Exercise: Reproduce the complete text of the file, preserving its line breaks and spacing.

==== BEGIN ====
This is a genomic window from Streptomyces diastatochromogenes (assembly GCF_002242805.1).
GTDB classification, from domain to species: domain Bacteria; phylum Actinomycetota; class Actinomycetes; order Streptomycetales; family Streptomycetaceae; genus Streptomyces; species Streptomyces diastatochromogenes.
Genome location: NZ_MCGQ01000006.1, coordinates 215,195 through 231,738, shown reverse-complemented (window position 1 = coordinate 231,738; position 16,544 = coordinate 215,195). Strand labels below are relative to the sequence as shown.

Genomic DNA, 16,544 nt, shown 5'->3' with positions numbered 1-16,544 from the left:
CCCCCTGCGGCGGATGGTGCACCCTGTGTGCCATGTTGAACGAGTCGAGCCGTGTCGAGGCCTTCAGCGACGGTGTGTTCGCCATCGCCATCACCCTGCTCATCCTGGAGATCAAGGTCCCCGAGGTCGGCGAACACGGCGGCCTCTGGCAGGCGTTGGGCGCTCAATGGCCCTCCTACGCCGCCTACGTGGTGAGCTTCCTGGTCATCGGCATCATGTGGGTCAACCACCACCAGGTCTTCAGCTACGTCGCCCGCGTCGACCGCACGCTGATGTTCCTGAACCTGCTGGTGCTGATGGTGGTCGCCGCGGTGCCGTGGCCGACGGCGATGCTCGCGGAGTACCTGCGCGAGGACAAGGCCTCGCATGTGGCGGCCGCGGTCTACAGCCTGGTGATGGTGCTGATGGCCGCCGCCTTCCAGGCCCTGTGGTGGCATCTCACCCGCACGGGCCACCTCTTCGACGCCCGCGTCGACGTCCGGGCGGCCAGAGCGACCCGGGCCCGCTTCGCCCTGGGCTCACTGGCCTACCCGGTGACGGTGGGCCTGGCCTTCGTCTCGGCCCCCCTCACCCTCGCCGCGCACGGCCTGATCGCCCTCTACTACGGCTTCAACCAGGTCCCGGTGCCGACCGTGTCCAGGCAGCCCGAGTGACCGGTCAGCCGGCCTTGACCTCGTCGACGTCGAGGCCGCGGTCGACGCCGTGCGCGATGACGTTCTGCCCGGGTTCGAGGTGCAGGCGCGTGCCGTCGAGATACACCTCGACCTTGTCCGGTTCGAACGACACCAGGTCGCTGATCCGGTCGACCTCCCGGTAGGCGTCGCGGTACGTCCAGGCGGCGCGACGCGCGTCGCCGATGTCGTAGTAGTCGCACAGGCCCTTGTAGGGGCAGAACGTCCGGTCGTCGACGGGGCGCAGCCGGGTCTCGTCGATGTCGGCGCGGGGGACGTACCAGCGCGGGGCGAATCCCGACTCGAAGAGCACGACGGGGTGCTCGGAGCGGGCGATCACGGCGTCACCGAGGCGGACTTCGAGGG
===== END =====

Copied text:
This is a genomic window from Streptomyces diastatochromogenes (assembly GCF_002242805.1).
GTDB classification, from domain to species: domain Bacteria; phylum Actinomycetota; class Actinomycetes; order Streptomycetales; family Streptomycetaceae; genus Streptomyces; species Streptomyces diastatochromogenes.
Genome location: NZ_MCGQ01000006.1, coordinates 215,195 through 231,738, shown reverse-complemented (window position 1 = coordinate 231,738; position 16,544 = coordinate 215,195). Strand labels below are relative to the sequence as shown.

Genomic DNA, 16,544 nt, shown 5'->3' with positions numbered 1-16,544 from the left:
CCCCCTGCGGCGGATGGTGCACCCTGTGTGCCATGTTGAACGAGTCGAGCCGTGTCGAGGCCTTCAGCGACGGTGTGTTCGCCATCGCCATCACCCTGCTCATCCTGGAGATCAAGGTCCCCGAGGTCGGCGAACACGGCGGCCTCTGGCAGGCGTTGGGCGCTCAATGGCCCTCCTACGCCGCCTACGTGGTGAGCTTCCTGGTCATCGGCATCATGTGGGTCAACCACCACCAGGTCTTCAGCTACGTCGCCCGCGTCGACCGCACGCTGATGTTCCTGAACCTGCTGGTGCTGATGGTGGTCGCCGCGGTGCCGTGGCCGACGGCGATGCTCGCGGAGTACCTGCGCGAGGACAAGGCCTCGCATGTGGCGGCCGCGGTCTACAGCCTGGTGATGGTGCTGATGGCCGCCGCCTTCCAGGCCCTGTGGTGGCATCTCACCCGCACGGGCCACCTCTTCGACGCCCGCGTCGACGTCCGGGCGGCCAGAGCGACCCGGGCCCGCTTCGCCCTGGGCTCACTGGCCTACCCGGTGACGGTGGGCCTGGCCTTCGTCTCGGCCCCCCTCACCCTCGCCGCGCACGGCCTGATCGCCCTCTACTACGGCTTCAACCAGGTCCCGGTGCCGACCGTGTCCAGGCAGCCCGAGTGACCGGTCAGCCGGCCTTGACCTCGTCGACGTCGAGGCCGCGGTCGACGCCGTGCGCGATGACGTTCTGCCCGGGTTCGAGGTGCAGGCGCGTGCCGTCGAGATACACCTCGACCTTGTCCGGTTCGAACGACACCAGGTCGCTGATCCGGTCGACCTCCCGGTAGGCGTCGCGGTACGTCCAGGCGGCGCGACGCGCGTCGCCGATGTCGTAGTAGTCGCACAGGCCCTTGTAGGGGCAGAACGTCCGGTCGTCGACGGGGCGCAGCCGGGTCTCGTCGATGTCGGCGCGGGGGACGTACCAGCGCGGGGCGAATCCCGACTCGAAGAGCACGACGGGGTGCTCGGAGCGGGCGATCACGGCGTCACCGAGGCGGACTTCGAGGG